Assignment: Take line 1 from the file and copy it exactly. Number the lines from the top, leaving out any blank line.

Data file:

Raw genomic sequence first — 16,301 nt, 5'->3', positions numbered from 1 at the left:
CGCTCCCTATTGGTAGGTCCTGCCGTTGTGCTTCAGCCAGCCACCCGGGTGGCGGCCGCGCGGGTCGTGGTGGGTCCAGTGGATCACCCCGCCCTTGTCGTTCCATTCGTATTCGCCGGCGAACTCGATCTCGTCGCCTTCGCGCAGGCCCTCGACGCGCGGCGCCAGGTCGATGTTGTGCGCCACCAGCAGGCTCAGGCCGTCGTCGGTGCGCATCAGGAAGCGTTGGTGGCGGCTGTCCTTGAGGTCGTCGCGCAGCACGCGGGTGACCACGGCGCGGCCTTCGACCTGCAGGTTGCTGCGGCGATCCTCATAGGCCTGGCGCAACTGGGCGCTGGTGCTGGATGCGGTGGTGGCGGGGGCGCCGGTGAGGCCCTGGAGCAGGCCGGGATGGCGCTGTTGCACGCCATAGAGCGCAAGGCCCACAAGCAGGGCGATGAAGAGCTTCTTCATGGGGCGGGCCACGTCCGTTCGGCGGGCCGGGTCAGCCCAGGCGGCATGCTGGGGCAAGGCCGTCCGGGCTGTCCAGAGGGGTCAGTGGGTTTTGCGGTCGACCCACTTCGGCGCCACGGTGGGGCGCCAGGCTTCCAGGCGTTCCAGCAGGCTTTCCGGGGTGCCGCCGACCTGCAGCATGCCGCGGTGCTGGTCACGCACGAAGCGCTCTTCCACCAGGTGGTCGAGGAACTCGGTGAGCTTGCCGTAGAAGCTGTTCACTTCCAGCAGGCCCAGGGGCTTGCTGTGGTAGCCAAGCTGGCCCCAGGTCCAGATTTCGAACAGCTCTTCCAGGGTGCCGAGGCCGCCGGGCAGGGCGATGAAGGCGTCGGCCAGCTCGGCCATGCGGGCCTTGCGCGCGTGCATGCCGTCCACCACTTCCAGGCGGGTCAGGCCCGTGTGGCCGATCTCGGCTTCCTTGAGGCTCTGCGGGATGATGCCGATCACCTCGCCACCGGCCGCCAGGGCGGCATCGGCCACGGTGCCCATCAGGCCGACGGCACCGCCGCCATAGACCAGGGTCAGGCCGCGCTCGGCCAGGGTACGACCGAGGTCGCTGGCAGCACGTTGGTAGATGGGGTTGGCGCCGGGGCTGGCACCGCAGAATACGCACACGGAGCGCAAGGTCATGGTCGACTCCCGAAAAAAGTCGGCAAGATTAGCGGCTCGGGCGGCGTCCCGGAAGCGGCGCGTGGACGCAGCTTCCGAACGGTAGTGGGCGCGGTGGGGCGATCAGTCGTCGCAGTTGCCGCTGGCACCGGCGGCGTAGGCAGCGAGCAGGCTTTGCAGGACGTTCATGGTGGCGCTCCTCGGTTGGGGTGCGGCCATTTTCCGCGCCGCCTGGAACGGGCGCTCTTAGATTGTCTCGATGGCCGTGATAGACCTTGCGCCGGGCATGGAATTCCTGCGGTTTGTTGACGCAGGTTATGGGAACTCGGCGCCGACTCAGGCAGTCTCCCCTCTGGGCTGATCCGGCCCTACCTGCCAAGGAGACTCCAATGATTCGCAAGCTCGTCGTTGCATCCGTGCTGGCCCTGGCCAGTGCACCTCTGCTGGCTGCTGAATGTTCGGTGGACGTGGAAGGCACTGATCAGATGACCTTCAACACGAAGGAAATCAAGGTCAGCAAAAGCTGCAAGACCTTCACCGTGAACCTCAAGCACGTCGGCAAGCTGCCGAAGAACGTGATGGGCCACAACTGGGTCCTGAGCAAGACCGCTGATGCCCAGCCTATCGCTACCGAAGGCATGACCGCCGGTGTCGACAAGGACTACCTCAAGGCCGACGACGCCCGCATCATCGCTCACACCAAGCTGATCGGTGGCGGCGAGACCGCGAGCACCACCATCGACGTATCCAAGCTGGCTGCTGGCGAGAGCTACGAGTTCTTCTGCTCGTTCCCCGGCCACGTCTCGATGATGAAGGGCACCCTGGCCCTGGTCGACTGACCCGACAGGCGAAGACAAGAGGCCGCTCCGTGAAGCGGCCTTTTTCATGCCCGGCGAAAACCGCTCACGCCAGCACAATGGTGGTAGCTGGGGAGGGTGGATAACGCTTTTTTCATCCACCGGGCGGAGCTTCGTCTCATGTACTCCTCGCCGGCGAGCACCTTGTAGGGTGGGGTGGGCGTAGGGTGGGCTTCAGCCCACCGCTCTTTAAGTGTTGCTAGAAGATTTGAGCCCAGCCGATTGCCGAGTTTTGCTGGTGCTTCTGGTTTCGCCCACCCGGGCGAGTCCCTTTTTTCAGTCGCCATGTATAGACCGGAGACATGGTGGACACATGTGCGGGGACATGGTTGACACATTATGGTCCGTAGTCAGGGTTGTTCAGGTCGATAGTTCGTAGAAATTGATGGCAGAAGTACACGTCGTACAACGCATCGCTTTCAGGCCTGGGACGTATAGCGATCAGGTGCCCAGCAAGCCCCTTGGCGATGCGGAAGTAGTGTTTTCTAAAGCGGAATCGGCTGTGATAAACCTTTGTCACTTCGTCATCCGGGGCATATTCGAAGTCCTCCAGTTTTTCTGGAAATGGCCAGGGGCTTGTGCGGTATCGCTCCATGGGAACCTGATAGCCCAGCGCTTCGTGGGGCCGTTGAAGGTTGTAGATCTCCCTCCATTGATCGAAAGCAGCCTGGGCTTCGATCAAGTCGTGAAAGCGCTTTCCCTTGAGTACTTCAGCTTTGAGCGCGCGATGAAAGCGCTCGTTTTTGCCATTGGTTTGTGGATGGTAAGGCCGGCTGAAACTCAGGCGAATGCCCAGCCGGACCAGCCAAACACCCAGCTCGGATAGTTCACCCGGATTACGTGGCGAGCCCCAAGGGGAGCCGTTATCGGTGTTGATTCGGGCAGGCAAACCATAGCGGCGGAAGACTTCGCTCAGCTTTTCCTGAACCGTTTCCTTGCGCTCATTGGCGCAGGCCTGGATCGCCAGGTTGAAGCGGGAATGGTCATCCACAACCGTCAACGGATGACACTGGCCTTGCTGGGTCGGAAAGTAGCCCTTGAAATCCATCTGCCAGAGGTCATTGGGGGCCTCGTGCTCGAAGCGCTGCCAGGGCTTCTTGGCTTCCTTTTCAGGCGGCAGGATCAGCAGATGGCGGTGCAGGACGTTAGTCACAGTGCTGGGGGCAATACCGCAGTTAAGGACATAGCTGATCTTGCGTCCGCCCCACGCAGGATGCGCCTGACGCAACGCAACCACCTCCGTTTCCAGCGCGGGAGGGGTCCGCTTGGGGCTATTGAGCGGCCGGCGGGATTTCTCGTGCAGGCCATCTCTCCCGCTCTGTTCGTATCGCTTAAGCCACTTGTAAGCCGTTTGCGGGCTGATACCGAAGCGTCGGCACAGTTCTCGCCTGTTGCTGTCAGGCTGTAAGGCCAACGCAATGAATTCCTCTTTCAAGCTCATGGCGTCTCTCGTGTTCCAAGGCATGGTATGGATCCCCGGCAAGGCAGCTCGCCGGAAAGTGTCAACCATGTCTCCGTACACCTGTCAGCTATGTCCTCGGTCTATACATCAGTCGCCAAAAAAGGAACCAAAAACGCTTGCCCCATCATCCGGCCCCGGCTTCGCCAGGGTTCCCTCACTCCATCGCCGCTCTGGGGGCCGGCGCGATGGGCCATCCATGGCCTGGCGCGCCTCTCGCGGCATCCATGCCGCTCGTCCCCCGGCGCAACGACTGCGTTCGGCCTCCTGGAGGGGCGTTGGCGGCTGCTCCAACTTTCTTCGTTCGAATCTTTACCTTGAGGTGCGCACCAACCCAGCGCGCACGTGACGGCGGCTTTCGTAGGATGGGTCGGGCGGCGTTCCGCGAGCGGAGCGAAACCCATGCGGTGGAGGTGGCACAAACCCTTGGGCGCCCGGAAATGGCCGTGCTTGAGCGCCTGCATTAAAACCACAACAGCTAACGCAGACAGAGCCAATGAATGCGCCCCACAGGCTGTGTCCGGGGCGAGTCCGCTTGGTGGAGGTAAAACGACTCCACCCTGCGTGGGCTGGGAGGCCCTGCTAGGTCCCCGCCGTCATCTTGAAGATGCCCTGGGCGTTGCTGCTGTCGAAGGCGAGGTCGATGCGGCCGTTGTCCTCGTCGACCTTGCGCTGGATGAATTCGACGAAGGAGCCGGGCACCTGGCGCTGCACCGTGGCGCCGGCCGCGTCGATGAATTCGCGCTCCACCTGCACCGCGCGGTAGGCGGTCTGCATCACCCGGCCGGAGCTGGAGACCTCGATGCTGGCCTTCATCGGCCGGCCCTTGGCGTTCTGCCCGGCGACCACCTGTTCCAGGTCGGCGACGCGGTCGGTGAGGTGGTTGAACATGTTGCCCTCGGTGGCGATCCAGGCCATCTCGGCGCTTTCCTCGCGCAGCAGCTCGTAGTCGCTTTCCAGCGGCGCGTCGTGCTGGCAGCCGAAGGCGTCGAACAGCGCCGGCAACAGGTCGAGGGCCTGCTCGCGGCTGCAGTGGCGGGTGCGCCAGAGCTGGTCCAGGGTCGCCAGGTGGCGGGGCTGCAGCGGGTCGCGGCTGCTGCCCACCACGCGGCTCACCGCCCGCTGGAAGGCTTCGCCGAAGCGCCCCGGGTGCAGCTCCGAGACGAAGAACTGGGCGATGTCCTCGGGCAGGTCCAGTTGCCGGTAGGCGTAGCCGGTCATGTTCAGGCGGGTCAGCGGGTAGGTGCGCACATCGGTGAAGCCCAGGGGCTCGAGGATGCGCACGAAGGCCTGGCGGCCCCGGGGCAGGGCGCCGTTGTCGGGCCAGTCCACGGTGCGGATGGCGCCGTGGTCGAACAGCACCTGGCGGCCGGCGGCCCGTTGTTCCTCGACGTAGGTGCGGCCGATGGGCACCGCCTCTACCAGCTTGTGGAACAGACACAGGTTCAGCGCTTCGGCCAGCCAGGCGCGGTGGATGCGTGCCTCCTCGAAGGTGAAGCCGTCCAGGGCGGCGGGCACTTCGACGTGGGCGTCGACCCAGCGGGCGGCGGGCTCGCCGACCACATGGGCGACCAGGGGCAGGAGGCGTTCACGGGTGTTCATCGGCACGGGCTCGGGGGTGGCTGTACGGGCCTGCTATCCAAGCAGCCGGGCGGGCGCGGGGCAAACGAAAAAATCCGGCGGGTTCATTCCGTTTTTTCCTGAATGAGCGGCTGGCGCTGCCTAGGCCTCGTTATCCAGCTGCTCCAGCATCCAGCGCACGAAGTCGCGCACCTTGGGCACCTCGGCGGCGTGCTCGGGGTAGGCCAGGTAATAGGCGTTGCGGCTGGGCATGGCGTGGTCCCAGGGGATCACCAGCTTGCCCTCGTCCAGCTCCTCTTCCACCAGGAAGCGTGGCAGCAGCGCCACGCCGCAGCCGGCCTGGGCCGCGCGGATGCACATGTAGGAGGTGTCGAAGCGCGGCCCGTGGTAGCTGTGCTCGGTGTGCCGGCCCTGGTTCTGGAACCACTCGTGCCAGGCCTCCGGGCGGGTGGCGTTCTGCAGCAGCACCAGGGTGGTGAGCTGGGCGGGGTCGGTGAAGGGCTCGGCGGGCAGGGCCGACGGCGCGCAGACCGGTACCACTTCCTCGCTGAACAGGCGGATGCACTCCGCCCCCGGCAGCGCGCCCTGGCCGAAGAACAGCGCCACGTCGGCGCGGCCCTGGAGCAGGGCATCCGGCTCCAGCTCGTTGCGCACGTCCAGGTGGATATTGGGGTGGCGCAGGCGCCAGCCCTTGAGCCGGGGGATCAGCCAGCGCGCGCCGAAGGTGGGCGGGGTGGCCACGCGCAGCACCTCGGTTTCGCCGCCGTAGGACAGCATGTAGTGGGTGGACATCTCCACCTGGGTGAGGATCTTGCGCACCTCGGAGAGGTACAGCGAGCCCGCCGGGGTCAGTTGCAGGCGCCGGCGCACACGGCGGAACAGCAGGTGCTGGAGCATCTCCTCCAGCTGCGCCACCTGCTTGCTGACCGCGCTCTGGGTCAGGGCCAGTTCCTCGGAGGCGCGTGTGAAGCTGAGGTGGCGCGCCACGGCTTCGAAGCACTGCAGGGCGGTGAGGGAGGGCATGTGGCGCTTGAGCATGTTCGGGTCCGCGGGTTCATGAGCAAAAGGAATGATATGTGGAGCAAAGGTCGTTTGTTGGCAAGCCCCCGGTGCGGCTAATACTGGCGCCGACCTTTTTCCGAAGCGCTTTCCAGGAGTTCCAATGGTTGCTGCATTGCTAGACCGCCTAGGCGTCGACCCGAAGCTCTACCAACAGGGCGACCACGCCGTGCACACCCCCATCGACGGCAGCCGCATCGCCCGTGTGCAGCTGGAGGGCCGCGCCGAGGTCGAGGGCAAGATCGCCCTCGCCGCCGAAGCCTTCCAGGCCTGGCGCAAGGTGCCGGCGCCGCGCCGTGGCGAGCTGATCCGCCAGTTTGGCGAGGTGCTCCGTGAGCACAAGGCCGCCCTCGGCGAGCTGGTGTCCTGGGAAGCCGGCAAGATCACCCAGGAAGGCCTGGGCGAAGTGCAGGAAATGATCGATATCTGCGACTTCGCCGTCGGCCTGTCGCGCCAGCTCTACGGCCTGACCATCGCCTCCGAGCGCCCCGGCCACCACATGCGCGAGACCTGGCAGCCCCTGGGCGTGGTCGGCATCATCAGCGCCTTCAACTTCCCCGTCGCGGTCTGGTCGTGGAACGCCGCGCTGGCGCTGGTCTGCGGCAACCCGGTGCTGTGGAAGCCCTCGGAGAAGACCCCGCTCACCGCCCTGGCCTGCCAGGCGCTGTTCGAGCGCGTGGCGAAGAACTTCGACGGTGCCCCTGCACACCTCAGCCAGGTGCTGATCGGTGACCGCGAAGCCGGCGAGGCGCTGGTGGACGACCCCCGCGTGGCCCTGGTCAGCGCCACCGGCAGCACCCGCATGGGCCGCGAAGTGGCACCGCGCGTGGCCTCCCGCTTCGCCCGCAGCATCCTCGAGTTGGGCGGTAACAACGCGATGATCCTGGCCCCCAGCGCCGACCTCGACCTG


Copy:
Raw genomic sequence first — 16,301 nt, 5'->3', positions numbered from 1 at the left: